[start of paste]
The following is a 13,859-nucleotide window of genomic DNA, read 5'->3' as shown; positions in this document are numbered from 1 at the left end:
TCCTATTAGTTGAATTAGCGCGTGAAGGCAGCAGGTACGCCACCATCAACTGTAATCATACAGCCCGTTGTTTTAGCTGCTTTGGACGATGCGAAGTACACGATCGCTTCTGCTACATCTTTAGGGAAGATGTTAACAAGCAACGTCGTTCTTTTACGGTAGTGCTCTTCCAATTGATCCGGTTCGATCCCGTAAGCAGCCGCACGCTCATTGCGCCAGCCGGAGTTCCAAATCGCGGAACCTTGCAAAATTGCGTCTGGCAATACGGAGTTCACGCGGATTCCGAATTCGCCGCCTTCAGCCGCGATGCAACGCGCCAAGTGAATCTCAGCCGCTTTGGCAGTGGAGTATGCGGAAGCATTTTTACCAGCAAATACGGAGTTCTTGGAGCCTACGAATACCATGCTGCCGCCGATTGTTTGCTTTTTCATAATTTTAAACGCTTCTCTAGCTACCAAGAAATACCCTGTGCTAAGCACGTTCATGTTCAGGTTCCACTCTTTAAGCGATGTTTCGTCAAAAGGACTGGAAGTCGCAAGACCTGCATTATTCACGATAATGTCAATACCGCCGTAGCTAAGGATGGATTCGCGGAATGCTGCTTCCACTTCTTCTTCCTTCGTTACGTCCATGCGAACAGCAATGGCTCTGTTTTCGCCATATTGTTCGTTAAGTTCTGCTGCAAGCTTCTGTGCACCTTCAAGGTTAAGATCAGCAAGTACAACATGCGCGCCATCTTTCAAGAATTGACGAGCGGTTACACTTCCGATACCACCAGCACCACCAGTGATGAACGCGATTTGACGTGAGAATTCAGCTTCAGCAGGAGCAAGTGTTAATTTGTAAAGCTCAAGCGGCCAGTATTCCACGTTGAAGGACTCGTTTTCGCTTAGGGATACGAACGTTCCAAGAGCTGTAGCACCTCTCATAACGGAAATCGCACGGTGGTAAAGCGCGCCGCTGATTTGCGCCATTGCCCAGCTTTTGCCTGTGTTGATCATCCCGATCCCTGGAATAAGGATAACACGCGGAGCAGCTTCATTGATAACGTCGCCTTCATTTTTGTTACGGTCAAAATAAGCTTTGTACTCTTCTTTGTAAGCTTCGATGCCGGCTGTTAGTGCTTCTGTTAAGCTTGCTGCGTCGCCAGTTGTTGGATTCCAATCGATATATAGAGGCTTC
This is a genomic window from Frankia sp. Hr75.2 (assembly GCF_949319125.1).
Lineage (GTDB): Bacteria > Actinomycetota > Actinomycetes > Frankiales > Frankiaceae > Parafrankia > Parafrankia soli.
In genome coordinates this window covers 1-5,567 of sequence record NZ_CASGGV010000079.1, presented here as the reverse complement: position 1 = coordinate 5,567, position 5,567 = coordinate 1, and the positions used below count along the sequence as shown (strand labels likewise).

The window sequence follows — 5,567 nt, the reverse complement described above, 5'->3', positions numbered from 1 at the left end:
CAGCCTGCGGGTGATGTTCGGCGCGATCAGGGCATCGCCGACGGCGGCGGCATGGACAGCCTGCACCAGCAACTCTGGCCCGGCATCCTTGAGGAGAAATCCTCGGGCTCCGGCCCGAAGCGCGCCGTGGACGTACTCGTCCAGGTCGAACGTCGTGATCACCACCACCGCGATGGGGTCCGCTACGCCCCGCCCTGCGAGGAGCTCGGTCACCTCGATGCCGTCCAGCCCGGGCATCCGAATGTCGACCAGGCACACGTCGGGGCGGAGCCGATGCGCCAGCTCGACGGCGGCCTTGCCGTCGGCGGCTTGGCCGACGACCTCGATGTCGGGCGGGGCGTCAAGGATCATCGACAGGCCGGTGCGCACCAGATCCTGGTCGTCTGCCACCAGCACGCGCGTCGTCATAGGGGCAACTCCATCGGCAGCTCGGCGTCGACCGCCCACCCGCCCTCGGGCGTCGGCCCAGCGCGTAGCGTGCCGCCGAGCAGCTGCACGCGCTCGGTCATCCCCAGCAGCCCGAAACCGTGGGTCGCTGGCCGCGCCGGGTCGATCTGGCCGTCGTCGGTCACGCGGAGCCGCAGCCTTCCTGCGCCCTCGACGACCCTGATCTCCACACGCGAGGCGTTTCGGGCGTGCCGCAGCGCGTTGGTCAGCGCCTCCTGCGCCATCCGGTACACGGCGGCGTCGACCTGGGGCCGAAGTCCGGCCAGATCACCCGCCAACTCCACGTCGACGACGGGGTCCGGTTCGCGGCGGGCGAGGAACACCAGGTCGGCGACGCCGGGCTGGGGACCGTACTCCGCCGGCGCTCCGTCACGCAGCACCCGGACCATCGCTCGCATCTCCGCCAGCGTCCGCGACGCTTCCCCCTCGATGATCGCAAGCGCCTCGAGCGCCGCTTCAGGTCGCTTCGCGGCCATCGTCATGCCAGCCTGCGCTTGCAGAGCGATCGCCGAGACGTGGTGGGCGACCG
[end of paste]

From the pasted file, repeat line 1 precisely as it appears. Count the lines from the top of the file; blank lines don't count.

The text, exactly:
The following is a 13,859-nucleotide window of genomic DNA, read 5'->3' as shown; positions in this document are numbered from 1 at the left end: